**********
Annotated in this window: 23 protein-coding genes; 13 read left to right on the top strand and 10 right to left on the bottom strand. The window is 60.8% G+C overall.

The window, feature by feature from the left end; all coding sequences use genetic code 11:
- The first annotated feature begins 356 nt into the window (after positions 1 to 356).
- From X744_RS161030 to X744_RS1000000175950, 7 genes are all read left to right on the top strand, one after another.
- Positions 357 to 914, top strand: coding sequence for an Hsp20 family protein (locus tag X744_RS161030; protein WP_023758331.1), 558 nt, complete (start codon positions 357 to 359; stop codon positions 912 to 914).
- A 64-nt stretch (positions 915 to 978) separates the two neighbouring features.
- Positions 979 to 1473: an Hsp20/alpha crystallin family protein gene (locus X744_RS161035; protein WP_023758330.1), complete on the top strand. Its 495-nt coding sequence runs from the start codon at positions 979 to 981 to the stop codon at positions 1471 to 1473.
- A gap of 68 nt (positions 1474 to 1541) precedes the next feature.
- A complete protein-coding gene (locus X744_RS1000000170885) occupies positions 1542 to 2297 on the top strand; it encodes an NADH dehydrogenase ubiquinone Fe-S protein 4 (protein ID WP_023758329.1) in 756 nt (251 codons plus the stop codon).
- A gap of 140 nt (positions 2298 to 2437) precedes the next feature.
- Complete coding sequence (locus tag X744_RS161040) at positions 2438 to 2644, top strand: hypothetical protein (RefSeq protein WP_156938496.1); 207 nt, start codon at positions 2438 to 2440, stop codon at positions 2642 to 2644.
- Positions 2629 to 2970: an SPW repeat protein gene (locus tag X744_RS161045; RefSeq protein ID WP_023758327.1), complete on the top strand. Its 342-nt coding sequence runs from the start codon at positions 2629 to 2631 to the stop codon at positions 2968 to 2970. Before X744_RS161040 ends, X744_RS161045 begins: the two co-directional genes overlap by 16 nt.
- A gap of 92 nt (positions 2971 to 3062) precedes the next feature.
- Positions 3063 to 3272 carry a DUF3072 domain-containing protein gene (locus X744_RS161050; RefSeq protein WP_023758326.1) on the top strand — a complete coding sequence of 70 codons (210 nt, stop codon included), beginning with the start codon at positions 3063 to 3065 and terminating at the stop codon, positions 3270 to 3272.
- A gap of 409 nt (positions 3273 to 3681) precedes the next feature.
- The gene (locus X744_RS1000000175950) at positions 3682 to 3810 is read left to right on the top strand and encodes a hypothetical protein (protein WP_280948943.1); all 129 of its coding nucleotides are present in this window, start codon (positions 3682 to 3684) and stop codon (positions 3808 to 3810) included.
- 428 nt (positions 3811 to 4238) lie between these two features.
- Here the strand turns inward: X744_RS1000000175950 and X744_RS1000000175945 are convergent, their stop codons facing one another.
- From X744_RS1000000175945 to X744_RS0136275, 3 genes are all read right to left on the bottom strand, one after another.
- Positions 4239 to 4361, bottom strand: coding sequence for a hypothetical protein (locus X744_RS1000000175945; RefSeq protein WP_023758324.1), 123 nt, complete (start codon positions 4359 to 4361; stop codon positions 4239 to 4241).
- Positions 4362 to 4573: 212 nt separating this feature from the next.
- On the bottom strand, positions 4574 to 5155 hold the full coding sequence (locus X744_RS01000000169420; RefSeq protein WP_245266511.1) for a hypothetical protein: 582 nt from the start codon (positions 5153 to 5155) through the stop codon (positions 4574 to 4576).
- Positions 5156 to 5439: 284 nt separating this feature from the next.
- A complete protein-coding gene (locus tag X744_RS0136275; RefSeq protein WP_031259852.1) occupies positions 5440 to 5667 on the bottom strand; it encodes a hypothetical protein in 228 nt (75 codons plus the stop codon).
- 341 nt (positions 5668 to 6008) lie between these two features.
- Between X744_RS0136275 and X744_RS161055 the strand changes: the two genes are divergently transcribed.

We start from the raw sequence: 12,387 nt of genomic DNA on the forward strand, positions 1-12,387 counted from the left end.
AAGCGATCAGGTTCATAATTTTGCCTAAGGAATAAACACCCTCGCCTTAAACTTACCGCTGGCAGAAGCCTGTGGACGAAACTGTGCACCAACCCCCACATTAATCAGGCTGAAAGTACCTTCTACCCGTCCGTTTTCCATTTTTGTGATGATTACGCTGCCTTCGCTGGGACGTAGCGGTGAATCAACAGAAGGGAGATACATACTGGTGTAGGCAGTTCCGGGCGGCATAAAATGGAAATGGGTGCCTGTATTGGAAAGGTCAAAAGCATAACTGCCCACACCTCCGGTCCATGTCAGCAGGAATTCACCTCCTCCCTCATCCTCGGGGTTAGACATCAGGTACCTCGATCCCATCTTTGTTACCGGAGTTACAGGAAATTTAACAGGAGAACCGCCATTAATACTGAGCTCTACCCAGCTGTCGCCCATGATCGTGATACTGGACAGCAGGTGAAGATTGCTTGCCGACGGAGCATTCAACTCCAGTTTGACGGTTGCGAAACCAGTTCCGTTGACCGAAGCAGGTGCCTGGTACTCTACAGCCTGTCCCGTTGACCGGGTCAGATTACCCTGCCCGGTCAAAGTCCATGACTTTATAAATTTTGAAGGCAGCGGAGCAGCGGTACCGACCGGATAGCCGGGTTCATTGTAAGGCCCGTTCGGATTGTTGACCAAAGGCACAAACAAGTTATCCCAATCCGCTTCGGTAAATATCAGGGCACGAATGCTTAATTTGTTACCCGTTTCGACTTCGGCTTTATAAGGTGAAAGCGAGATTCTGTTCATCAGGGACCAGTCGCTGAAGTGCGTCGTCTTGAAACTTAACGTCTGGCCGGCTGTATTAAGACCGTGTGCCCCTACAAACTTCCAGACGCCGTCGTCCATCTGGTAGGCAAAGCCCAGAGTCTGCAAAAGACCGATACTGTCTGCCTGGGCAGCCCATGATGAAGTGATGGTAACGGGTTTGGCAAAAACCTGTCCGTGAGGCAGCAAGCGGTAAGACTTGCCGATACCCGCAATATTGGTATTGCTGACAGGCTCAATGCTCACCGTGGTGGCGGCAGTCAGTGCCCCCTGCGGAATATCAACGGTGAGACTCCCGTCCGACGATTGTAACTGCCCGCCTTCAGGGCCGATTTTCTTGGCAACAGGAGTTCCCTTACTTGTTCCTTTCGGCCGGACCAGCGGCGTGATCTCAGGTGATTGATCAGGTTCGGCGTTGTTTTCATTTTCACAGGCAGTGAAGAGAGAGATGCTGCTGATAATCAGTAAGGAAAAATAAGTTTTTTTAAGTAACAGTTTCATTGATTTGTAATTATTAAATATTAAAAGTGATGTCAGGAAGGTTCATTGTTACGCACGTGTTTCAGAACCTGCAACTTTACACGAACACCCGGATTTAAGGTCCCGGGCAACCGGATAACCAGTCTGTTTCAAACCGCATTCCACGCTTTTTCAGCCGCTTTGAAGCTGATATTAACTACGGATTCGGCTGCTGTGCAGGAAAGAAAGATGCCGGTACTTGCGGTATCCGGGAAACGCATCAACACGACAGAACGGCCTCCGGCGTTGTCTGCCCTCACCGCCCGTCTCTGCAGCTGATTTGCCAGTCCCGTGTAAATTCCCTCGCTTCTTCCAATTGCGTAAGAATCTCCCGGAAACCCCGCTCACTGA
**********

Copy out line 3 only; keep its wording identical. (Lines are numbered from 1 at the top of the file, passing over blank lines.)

- The first annotated feature begins 356 nt into the window (after positions 1 to 356).